Plaintiff first visited Cherokee Etowah DeKalb Mental Health Center (“CED”) on November 12, 2015, to seek treatment for depression and anxiety. (R. 764). Subsequently, Plaintiff returned to CED eight times for treatment from a licensed therapist until (March 28, 2017). (R. 746-8, 1293-9).[3] Over time, Plaintiff made minimal progress in coping with his depression. (R. 746, 1293, 1297-8). And, the therapist indicated after each visit that Plaintiff was oriented to person, place, time, and situation. (R. 746-8, 1293-9).[4] Also, there is no evidence that Plaintiff met with Dr. Feist until his final visit to CED in March 2017; instead, various therapists signed the remaining medical records from CED. (R.1299). Plaintiff now claims that Dr. Feist was his treating psychiatrist. (Pl.'s Mem. 20).

         The final page of the record is a portion of a yes/no questionnaire (the single-page exhibit begins with question 13), which the ALJ determined bears an illegible signature. (R. 74, 1359). The signee answered that Plaintiff can understand or carryout very short and simple instructions, interact with supervisors and co-workers, and maintain socially appropriate behavior. (R. 1359). The signee also indicated that Plaintiff cannot maintain attention for at least two hours, perform activities within a schedule and be punctual, sustain an ordinary routine without special supervision, nor adjust to routine and infrequent work changes; however, the partial form is not accompanied by any explanation or evidence. (R. 1359).

         III. ALJ Decision

         Disability under the Act is determined under a five-step test. 20 C.F.R. § 404.1520. First, the ALJ must determine whether the claimant is engaging in substantial gainful activity. 20 C.F.R. § 404.1520(a)(4)(i). “Substantial work activity” involves significant physical or mental activities, and “gainful work activity” is work that is done for pay or profit. 20 C.F.R. § 404.1572. If the ALJ finds that the claimant engages in substantial gainful activity, then the claimant cannot claim disability. 20 C.F.R. § 404.1520(b).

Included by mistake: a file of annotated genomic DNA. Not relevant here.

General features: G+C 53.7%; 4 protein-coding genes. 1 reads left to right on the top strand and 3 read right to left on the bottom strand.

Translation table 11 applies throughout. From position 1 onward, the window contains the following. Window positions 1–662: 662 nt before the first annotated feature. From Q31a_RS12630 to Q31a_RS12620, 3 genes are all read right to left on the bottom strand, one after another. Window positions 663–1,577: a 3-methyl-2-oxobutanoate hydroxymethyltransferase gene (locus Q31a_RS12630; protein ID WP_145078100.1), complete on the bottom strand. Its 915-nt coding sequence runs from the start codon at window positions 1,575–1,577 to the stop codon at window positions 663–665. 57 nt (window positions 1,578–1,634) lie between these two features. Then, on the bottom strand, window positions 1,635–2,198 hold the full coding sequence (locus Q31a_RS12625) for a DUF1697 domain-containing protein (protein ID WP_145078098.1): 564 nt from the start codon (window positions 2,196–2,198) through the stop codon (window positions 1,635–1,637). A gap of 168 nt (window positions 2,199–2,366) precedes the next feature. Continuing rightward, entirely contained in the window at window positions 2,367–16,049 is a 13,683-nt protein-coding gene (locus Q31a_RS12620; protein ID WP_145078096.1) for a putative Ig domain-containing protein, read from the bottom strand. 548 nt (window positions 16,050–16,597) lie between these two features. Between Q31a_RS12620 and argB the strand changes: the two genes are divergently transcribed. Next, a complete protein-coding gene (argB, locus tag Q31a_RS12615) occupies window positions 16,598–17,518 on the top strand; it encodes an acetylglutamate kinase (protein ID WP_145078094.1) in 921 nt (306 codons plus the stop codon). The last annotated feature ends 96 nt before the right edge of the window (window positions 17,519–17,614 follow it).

Second, the ALJ must determine whether the claimant has a medically determinable impairment or a combination of medical impairments that significantly limits the claimant's ability to perform basic work activities. 20 C.F.R. § 404.1520(a)(4)(ii). Absent such impairment, the claimant may not claim disability. Id.

         Third, the ALJ must determine whether the claimant's impairment meets or medically equals the criteria of an impairment listed in 20 C.F.R. § 404, Subpart P, Appendix 1. See 20 C.F.R. §§ 404.1520(d), 404.1525, 404.1526. When the claimant meets these criteria, the ALJ will find that the claimant is disabled. 20 C.F.R. § 404.1520(a)(4)(iii).

         If the claimant does not fulfill the requirements necessary to be declared disabled under the third step, the ALJ may still hold that the claimant is disabled after the next two steps of the analysis. The ALJ must first determine the claimant's residual functional capacity (“RFC”), which refers to the claimant's ability to work despite his impairments. 20 C.F.R. § 404.1520(e). Then, in the fourth step, the ALJ evaluates whether the claimant has the RFC to perform past relevant work. 20 C.F.R. § 404.1520(a)(4)(iv). If the ALJ finds that the claimant is capable of performing past relevant work, then the claimant is deemed not disabled. Id. On the other hand, if the ALJ finds the claimant unable to perform past relevant work, then the analysis proceeds to the final step. 20 C.F.R. § 404.1520(a)(4)(v).